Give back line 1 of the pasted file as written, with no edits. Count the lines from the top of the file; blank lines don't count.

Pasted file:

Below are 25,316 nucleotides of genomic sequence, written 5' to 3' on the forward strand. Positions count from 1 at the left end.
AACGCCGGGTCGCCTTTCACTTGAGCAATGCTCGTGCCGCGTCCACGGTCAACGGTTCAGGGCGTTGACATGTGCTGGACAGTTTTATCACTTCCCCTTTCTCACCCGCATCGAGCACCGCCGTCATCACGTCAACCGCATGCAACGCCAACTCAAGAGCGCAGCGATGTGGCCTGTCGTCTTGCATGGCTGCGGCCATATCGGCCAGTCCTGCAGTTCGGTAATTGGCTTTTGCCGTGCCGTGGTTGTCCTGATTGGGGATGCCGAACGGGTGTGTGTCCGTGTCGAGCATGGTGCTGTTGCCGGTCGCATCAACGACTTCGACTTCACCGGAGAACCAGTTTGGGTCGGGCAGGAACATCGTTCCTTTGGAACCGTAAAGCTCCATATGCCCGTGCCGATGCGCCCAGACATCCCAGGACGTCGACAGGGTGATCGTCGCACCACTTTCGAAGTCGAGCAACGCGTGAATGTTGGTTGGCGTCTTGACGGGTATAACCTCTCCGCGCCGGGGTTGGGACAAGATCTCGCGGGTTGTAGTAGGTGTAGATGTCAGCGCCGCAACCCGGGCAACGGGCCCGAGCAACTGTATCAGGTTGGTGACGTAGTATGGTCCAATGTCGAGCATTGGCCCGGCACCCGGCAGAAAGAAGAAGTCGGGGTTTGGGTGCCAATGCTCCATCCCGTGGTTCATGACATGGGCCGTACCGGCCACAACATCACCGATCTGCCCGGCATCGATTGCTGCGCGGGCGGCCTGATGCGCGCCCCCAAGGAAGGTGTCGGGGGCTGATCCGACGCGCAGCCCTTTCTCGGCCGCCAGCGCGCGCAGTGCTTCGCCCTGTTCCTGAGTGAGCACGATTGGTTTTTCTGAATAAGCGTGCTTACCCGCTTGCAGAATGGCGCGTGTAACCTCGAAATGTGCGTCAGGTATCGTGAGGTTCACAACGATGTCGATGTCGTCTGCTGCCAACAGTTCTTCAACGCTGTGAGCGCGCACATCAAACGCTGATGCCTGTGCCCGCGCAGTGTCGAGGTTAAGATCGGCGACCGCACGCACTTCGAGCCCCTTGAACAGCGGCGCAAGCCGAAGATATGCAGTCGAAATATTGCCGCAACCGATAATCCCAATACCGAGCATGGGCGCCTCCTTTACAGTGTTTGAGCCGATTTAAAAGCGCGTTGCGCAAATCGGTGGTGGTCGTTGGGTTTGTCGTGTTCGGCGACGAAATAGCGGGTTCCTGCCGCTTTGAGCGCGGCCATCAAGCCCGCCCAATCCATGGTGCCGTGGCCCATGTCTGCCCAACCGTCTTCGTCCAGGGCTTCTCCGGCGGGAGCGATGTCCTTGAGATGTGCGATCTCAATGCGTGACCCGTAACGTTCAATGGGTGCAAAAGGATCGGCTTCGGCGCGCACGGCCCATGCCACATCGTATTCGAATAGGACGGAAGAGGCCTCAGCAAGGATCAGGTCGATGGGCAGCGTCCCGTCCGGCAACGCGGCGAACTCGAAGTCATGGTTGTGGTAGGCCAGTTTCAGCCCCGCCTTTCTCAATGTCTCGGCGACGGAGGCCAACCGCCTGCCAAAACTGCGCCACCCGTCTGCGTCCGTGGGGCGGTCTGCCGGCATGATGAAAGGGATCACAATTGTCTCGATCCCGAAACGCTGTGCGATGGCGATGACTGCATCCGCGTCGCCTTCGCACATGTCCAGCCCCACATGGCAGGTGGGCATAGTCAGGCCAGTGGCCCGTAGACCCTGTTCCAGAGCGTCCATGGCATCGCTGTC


Below are 25,316 nucleotides of genomic sequence, written 5' to 3' on the forward strand. Positions count from 1 at the left end.